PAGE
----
Cochineal Scale and the Prickly Pear Cactus
The cochineal, or “crimson,” scale has played what is perhaps a unique role for insects on the world stage, having parts in textile manufacturing, territorial conquest, international commerce, cosmetic production, food processing and even science and art.
It seems too small a creature for such an outsized task. The female cochineal insect, colored by red pigment, measures only some one-sixteenth to one-quarter of an inch in length; the male measures about half the female’s length. She has neither wings nor legs; he has both. She has the shape of an engorged tick; he has more the look of a typical insect, with the addition of two distinctive filaments extending from the rear of his abdomen.
The cochineal covers much of the lower elevations in the western United States and Mexico, according to the Arizona Wild Flowers Internet site. It feeds almost solely on the pads of selected prickly pear cacti species. Like the aphid (a related insect) the female drives her tubular proboscis through the cactus skin, where she will remain affixed for the rest of her life, sucking out the juice. Simultaneously, she produces a white, waxy, fungus-looking coating that will help protect her from predatory insects and birds and shade her from the desert sun. She nevertheless sometimes falls prey to a rare carnivorous caterpillar and more commonly, to our good friend, the ladybird beetle. Over time, a heavy cochineal infestation can kill its resident plant.
As she feeds, the immobile female cochineal produces eggs beneath her abdomen. When the eggs hatch, the legged juveniles, females and males, called “crawlers,” make their way to the edge of their home cactus pad. Wingless females produce long, ethereal filaments, which lift the insects on the desert wind. Some descend onto new host prickly pear cacti, where they will breed, make a new home, set a new dining table, molt and shed their legs, their traveling life over and done. Winged males take flight, searching for mates so they fulfill their role in nature’s plan. They die within a few days.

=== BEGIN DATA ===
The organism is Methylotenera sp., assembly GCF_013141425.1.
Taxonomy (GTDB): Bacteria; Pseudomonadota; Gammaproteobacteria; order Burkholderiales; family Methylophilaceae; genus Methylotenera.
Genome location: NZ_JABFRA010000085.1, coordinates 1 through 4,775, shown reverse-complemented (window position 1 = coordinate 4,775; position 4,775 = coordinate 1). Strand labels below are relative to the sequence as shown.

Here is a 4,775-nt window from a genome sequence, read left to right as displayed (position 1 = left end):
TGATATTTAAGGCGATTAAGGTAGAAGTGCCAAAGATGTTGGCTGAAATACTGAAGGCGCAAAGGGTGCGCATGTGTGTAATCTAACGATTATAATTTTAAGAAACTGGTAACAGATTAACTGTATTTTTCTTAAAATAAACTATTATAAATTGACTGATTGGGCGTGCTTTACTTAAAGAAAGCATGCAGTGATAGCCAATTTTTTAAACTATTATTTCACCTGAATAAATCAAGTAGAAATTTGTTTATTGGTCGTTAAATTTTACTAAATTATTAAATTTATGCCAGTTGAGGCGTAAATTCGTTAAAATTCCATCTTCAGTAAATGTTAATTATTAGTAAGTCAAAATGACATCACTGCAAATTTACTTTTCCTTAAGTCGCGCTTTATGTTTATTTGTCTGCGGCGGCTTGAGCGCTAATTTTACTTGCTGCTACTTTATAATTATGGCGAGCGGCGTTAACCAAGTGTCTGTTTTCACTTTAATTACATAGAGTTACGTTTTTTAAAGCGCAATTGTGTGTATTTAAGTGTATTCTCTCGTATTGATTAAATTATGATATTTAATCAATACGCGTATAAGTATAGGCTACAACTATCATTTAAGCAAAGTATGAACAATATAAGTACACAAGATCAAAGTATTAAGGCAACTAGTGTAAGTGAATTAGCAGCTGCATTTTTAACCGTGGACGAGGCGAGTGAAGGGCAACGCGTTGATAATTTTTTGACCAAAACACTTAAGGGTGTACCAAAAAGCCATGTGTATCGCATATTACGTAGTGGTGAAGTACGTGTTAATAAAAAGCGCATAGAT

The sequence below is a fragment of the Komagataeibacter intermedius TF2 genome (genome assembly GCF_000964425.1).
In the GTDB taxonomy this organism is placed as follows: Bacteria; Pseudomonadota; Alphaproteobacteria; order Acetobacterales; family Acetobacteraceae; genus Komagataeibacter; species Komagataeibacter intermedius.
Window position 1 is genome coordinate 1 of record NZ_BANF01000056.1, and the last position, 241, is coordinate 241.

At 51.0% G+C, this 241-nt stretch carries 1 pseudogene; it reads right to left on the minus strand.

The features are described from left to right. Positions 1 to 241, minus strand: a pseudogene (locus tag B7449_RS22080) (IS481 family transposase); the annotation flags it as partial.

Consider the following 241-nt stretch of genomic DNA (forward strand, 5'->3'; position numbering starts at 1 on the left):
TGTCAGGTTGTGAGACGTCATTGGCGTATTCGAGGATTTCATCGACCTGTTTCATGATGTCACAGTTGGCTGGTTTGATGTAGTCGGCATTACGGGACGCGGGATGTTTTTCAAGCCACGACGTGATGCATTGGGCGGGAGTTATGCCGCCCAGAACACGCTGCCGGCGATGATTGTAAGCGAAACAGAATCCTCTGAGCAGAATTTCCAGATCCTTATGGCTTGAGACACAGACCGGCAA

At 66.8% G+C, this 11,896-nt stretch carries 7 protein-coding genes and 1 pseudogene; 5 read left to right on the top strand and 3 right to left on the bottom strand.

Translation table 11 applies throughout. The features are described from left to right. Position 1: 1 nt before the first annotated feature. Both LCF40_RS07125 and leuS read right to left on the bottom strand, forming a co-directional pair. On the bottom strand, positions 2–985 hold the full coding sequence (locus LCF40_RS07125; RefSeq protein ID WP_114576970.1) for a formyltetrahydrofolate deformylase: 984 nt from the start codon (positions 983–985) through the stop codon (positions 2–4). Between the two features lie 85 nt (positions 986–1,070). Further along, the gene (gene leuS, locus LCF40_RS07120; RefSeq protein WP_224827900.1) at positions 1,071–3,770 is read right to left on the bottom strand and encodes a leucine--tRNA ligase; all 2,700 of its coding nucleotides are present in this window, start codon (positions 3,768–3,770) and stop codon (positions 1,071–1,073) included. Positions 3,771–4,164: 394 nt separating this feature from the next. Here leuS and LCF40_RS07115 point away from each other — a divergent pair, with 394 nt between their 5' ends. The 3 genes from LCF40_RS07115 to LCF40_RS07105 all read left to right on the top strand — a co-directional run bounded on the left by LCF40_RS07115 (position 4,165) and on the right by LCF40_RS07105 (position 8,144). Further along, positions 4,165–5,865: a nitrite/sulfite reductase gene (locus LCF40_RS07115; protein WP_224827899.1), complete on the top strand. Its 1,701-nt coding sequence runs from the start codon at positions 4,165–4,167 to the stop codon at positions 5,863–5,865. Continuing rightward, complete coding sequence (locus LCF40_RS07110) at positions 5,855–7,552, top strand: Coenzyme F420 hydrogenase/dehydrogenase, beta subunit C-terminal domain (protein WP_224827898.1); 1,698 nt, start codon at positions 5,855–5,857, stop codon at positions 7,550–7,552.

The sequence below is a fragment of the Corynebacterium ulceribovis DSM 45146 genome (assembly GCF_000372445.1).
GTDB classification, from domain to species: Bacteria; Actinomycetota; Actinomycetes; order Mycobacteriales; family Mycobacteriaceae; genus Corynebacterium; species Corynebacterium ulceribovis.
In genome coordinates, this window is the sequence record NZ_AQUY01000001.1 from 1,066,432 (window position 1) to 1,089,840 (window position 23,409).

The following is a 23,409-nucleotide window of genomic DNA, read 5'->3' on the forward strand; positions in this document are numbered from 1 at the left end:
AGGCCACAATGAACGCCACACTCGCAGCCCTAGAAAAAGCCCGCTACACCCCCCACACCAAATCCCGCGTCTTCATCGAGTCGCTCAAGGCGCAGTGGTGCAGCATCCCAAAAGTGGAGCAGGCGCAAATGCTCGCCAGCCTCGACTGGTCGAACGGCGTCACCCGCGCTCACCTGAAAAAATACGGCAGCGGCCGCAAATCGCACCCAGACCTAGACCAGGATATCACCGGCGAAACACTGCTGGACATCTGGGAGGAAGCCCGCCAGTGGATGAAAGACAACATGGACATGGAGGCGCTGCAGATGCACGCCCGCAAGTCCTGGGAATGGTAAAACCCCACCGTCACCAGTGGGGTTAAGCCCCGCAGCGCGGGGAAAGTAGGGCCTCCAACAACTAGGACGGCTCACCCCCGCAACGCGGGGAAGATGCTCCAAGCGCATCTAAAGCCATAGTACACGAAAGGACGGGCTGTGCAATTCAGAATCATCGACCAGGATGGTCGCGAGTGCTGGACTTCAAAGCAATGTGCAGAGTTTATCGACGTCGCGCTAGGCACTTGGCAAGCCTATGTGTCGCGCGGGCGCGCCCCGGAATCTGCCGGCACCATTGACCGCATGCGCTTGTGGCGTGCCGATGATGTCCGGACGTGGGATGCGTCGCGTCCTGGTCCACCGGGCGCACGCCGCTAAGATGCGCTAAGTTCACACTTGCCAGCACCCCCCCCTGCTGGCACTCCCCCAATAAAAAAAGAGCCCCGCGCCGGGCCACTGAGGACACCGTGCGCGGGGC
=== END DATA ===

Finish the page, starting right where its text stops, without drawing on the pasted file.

As the Spanish discovered when they conquered Mexico in 1521, the cochineal scale insect, when crushed, yielded a supreme scarlet dye, which the Aztecs had long used in the production of exquisite textiles. The dye would become an added incentive for Spain in its Mexican conquest. The cochineal the Spanish held the source of the dye secret for years produced a major cash export from Mexico, second only to silver. Over time and across Europe, it would, according to Werner and Olson, bring the color scarlet to royalty’s garments, military uniforms, national dress, cosmetics, various foods, and even Michelangelo’s palette. It may have been used in the cloth that Betsy Ross used in making the red stripes for the first flag of the United States. The cochineal still serves as the source of the dye that microbiologists use to stain slide specimens, although it pays a heavy price for the privilege. Some 70,000 cochineal insects are required to manufacture a single pound of the dye.
by Jay W. Sharp
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